Sunday, December 11, 2005

How to make sentences and influence no one

This post may be ignored. It is just an attempt to explain the fun I am having here.

The joy of writing arises only from our natures and skills. But it is so much the better if we apply it to a worthy subject. When the thinking is sound and begins with comprehensive facts, then the writing is worthy and not merely a pocked and wheezing invalid dressed in a fancy suit.

My nature and skill yields a middling result for doting on vocabulary and for want of time to absorb the full spectrum of pertinent information, hungry though I am for all of it. Burke's Connections, which I love more than I trust, is the model of my writing. Like a rabbit running dog, I follow wispy traces across centuries and oceans if only google will provide them. Time and will are soon exhausted and with whatever facts and notions have stuck like burrs in my brain, I concoct my skimpy thesis. The bias, I claim, only comes in the writing. The joy comes in both the digging and the writing.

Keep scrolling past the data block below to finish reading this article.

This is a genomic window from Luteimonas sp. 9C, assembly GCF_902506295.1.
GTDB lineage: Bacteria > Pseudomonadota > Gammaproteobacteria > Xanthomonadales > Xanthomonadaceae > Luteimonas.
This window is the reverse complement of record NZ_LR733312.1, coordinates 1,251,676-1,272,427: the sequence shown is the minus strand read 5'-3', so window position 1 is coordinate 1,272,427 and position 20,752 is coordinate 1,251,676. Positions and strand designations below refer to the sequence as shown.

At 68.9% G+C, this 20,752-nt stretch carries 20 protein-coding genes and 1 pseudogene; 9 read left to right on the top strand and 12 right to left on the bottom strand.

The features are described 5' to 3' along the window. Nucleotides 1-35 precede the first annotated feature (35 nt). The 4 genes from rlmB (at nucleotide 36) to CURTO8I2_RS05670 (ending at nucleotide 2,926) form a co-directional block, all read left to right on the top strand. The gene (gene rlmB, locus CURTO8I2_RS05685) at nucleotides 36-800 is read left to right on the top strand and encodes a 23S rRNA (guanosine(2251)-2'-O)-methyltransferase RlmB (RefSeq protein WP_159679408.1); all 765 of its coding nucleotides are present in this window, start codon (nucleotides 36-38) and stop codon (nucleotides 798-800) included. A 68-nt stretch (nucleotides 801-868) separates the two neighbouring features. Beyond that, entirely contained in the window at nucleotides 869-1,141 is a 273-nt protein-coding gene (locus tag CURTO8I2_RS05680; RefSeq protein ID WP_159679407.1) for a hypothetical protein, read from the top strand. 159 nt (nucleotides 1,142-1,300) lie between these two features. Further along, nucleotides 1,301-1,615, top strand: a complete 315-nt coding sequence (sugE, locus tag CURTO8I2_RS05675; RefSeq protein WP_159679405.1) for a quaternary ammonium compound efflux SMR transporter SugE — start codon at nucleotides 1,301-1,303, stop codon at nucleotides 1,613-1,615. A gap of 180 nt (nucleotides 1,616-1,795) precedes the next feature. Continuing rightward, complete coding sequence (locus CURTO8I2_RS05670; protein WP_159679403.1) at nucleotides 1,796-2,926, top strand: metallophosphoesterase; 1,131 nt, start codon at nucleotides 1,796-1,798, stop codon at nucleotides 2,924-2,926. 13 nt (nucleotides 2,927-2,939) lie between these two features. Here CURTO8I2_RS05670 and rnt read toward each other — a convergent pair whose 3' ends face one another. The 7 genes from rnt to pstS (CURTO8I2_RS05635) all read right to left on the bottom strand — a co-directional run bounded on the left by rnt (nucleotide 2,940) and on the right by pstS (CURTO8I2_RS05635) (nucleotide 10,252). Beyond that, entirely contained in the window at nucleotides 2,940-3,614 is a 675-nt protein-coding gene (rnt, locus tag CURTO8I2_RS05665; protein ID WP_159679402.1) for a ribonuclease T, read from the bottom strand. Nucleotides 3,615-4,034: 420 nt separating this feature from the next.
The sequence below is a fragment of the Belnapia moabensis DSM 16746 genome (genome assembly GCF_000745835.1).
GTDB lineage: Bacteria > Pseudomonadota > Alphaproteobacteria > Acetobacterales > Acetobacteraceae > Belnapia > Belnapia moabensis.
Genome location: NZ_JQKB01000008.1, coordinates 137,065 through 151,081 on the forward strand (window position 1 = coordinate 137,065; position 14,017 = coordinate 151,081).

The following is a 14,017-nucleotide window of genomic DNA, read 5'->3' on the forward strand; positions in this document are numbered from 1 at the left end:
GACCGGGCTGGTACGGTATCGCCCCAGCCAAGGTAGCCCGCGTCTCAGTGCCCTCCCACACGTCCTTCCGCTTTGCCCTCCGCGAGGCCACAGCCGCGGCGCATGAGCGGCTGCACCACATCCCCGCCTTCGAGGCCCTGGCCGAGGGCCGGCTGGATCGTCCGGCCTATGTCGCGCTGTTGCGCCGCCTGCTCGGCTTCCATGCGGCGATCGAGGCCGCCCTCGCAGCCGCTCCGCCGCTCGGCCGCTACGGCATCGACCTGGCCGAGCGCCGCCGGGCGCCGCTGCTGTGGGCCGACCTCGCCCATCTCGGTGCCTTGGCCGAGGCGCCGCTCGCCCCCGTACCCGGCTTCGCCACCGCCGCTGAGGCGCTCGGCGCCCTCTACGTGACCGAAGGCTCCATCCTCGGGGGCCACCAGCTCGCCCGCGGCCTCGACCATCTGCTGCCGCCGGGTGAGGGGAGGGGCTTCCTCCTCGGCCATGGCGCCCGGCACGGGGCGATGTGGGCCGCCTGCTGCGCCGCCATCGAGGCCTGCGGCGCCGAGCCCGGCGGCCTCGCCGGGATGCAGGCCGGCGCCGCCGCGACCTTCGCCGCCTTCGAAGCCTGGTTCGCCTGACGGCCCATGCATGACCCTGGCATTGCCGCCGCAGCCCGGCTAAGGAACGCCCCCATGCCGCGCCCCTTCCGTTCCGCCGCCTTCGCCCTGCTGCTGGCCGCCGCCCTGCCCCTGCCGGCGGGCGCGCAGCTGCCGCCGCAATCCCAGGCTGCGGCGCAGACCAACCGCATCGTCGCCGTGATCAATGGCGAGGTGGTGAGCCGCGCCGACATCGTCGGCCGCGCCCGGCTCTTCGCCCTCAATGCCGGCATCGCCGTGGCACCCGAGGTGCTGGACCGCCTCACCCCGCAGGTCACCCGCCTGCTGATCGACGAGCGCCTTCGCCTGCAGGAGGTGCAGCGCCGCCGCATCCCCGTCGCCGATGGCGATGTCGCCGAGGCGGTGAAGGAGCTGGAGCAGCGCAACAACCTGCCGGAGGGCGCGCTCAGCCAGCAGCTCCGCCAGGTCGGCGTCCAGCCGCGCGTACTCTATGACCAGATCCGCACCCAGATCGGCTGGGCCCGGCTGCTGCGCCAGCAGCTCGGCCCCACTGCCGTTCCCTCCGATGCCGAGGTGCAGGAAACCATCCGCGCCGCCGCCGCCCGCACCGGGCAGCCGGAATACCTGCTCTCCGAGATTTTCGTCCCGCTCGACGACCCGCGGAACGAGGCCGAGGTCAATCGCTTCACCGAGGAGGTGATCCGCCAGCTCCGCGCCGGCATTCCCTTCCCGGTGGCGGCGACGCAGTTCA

There is a process implied above. Here is an example.

Kingslake was an author who reveled in his language. Read him for the fun of seeing English flex its muscles. Decades ago, I subscribed to Harper's Monthly. No place can I find the copy or any online reference, but I do recall a very short article in the magazine in which the writer apologized but then dropped a name. He once happened to be in an elevator with Sir Winston Churhill. Not entirely abashed in this presence, he got up the nerve to ask Sir Winston what his inspiration was for the considerable skill with which he mustered the language. The one word answer was "Kingslake".

Thank god for elevators...they enforce a bracing brevity better than anything else.

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